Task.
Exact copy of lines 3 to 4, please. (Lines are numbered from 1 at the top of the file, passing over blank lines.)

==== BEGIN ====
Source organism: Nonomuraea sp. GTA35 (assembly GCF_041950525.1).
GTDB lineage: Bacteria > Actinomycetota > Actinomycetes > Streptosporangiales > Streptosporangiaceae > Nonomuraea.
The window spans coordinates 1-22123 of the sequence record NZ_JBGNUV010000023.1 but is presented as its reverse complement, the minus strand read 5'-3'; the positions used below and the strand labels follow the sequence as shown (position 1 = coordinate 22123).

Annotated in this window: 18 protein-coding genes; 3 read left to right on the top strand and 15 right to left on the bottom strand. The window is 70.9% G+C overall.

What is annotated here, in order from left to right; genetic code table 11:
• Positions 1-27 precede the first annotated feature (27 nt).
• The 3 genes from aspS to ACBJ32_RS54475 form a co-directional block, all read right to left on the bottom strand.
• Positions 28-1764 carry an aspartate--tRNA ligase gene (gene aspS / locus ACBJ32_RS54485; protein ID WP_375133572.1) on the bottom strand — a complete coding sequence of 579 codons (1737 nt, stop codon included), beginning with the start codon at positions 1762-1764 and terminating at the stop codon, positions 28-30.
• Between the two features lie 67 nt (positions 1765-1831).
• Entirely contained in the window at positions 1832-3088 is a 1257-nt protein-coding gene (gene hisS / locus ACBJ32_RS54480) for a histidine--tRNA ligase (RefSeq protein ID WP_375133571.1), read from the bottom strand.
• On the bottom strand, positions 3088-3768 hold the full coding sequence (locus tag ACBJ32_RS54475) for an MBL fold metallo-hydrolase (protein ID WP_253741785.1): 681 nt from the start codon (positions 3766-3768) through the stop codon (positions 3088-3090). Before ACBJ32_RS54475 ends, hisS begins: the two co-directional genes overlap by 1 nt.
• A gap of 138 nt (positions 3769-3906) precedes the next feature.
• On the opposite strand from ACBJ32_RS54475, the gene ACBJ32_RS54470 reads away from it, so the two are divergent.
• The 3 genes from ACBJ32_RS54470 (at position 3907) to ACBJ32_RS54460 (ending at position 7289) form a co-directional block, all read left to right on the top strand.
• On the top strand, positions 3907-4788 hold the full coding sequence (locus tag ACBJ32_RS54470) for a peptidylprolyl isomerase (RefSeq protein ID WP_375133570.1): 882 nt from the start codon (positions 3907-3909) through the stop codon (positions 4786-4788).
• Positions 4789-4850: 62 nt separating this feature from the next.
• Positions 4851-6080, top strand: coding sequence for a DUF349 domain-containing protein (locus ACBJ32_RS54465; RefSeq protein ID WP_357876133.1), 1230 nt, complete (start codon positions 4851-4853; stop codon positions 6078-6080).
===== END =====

The window spans coordinates 1-22123 of the sequence record NZ_JBGNUV010000023.1 but is presented as its reverse complement, the minus strand read 5'-3'; the positions used below and the strand labels follow the sequence as shown (position 1 = coordinate 22123).

Annotated in this window: 18 protein-coding genes; 3 read left to right on the top strand and 15 right to left on the bottom strand. The window is 70.9% G+C overall.